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Video Game / Children of Mana

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Part of the Mana series, released for the Nintendo DS in 2006.

The story takes place when the Mana Tree was newly created (making it the chronologically earliest game at the time of its release before it got a prequel of it's own in Dawn of Mana a year later). After a crack appears in it, the nearby temple suddenly becomes infested with monsters. After the player character clears out the temple, they return to find that mysterious pillars of light have appeared in numerous different lands...

Like other games in the Mana series, it uses an action RPG formula. It uses a top down perspective similar to the 2D The Legend of Zelda games, but with a heavier emphasis on combat, and a more defined system of giving you quests and sidequests. More RPG than Action if you will.

It's also a very divisive game. It's not as overtly reviled as Dawn of Mana or Heroes of Mana, but many find the gameplay repetitive and boring. Basically, it's Shining Soul, set in the World of Mana.


This Game provides examples of:

  • Adults Are Useless: "The ancient stone has cracked and a beam of light has engulfed the holy tower, where a village girl just went to pray! We have to go rescue her right now! What, you want to go? I don't know, you're just a kid, but...okay. We'll be right behind you. (cue peaceful music) Before you go, want to practice swinging your sword around? You should pay the marketplace next door a visit so you can find out what all of your stats are for, what all the different colors of gem do, learn about each Elemental's attack and assist spell, and the varieties of chests, pots, and obstacles you'll find in dungeons. Did you know that a couple of shops are opening here? They can tell you all about the things they sell. By the way, remember when I told you we'd be right behind you? What I meant is that we'll be hanging out in this house the entire time you're gone."
  • Checkpoint Starvation: You get the option to equip new gear, manage your gems, and save after defeating four levels of a dungeon. Considering how many Hit Points the Damage Sponge Mooks possess, and their sheer quantity, coupled with the frequency in which your goal for the level involves killing all enemies, it can take upwards of half an hour between checkpoints.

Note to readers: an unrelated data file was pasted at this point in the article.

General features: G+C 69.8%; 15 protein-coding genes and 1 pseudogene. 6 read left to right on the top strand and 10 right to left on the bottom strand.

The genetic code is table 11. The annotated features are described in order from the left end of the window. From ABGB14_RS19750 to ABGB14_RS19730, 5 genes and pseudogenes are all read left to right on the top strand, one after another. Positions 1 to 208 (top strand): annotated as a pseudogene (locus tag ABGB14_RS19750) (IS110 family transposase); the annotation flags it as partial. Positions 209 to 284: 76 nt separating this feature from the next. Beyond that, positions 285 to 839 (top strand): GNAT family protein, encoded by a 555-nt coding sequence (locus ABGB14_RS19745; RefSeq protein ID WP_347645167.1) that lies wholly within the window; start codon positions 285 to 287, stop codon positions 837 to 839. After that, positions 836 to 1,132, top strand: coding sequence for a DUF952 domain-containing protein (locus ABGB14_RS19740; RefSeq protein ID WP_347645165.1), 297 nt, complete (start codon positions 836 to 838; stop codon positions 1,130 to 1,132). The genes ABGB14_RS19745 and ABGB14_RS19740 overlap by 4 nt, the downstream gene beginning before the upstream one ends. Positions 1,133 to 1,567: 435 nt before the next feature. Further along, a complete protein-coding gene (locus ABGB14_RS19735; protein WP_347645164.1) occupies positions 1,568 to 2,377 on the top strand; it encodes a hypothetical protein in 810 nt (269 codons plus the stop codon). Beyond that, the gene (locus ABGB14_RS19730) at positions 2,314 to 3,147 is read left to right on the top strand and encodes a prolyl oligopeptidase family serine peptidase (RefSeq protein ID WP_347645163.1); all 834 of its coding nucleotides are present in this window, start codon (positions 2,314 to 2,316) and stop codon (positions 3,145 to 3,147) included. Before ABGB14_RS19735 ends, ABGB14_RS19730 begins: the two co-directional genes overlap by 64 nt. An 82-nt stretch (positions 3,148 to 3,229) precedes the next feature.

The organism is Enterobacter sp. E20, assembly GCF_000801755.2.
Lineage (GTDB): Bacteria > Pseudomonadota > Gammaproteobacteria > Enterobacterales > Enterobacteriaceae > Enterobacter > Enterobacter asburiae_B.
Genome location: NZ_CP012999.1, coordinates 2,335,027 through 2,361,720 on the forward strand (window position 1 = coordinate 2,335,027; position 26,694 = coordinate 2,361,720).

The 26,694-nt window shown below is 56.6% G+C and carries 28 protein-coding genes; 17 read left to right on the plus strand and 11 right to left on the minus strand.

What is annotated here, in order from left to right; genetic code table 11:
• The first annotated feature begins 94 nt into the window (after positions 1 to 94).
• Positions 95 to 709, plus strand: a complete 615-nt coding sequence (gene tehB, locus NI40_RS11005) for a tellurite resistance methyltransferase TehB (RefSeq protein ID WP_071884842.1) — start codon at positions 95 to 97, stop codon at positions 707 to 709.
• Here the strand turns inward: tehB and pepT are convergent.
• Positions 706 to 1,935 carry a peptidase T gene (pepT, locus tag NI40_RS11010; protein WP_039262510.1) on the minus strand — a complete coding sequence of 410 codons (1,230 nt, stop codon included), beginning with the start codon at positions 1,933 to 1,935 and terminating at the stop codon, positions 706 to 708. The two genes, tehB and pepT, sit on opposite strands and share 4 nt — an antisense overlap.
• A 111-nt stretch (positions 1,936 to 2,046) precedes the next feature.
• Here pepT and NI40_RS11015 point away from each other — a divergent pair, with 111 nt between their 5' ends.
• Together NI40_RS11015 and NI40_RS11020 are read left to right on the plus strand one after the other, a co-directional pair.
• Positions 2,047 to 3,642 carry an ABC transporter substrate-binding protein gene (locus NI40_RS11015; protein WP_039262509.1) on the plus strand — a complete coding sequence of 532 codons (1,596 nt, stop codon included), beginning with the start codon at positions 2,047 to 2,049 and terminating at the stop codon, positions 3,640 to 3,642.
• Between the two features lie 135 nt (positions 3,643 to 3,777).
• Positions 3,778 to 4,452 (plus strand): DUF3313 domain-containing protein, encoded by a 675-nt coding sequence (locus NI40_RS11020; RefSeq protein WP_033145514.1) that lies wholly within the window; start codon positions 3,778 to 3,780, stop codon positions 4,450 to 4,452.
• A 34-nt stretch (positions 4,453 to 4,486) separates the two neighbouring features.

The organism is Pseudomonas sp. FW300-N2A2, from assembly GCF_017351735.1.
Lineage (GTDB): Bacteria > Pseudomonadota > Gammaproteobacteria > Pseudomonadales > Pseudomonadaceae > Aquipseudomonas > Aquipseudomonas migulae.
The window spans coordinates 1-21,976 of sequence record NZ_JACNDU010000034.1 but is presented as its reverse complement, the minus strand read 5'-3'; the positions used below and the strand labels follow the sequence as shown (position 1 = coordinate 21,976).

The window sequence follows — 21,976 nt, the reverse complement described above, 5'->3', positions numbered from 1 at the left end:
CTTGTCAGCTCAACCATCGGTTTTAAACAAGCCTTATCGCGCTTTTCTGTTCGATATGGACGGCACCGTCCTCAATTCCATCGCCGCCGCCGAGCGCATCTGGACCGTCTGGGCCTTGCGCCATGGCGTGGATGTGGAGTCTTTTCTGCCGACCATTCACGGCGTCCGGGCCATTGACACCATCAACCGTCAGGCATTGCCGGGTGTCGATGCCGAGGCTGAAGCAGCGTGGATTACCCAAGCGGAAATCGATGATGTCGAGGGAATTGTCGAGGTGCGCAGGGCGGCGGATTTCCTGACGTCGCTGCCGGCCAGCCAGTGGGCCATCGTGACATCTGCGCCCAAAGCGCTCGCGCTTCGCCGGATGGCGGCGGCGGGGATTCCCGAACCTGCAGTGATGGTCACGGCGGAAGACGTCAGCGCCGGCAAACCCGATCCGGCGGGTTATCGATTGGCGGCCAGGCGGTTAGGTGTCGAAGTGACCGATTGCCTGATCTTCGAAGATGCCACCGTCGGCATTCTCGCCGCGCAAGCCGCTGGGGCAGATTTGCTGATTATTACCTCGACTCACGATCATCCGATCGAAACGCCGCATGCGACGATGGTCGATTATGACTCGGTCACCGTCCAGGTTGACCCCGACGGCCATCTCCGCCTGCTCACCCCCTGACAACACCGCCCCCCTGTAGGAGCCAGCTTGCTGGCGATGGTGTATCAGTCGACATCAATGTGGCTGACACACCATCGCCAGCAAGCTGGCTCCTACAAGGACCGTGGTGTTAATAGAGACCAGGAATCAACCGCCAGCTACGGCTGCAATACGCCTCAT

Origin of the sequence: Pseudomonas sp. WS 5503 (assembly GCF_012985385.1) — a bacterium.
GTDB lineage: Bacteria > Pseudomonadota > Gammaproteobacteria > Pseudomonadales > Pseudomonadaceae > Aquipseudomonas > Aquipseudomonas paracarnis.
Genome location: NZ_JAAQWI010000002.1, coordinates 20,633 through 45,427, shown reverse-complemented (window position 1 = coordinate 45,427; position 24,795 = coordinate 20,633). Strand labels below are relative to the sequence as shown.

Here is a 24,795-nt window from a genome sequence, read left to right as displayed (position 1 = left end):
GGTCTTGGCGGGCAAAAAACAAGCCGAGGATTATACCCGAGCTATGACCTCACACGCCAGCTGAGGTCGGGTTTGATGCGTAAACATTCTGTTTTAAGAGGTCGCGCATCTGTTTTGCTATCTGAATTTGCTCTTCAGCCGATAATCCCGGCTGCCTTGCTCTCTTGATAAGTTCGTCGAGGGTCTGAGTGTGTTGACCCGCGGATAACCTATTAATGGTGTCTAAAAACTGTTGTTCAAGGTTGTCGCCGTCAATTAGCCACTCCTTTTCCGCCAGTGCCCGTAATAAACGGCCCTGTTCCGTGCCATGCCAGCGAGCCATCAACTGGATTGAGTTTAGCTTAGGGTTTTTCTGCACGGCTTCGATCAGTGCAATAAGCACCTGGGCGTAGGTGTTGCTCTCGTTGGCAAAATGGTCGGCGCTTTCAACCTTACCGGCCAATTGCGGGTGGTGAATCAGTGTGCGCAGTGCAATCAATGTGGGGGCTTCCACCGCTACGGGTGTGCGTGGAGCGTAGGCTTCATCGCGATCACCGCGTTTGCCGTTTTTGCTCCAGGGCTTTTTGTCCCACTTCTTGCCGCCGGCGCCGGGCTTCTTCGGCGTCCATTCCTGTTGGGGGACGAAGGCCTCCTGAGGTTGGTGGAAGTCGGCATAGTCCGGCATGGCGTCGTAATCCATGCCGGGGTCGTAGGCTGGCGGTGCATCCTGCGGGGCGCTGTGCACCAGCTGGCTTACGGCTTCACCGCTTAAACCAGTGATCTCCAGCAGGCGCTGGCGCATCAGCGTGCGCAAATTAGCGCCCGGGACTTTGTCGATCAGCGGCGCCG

• Chest Monster: Exploding ones.
  • Continuity Nod: The Benevodons are the same as the Benevodons from Trials of Mana, but in their normal non-rampaging states. They even have the same names.
  • Disc-One Final Boss:
    • So, you beat the Mana Storm, the Mana Surge is stopped, so that's it, right? Wrong!
    • Okay, but now you beat the Mana Lord, so that's gotta be the end! Well, it isn't.
  • Drop the Hammer: One of the four weapon types, and Wanderer's Weapon of Choice.
  • Fusion Dance: Forced on the Benevodons/God-Beasts by the Mana Lord.
  • Global Airship: Flammie, as always, and you get her surprisingly early for a World of Mana game. This is mostly due to the world map being a glorified list of dungeons for you to enter, making the existence of a Global Airship at all a narrative device as opposed to a game design decision.
  • Ice Palace: The Ice Citadel of Lorimar
  • Infinity +1 Sword: The Mystery and Ultima weapons. These weapons are not obtainable by normal means.
  • Interface Spoiler: Even before clearing the first dungeon, you can see that you have room for four separate weapon types and room for a gem grid four times larger than what you start with.
  • Jack of All Stats: Ferrik and Tamber, though they do lean more towards physical and magical damage, respectively.
  • Pinball Projectile: Any enemy hit by the hammer will be knocked back, and into nearby walls, taking damage with each hit. If that enemy hits another enemy, they both go flying. If a pinball enemy hits the player character, you become the projectile. Given how many other objects you need to hit with the hammer, it's a toss up whether you save time switching weapons every few seconds, or just spending half of your time as a pinball.
  • Shifting Sand Land: The Fiery Sands of Jadd.
  • Superdickery: The opening scrawl says, how this is the story of the one time, the Sword of Mana was used against Mana.
  • Sword of Plot Advancement: Acquired at the end of the first dungeon. For some reason, nobody thinks it'd be a good idea to use the peerless holy sword to attack monsters with.
    • At least until the end of the Ice Citadel where, after defeating the last of the malevodons, the player character attempts to use it to attack the Mana Lord, only to have the Sword of Mana turn on them, wound them, and enter his hands, due to the increasing power of the Mana Surge, overpowering the blade's own will.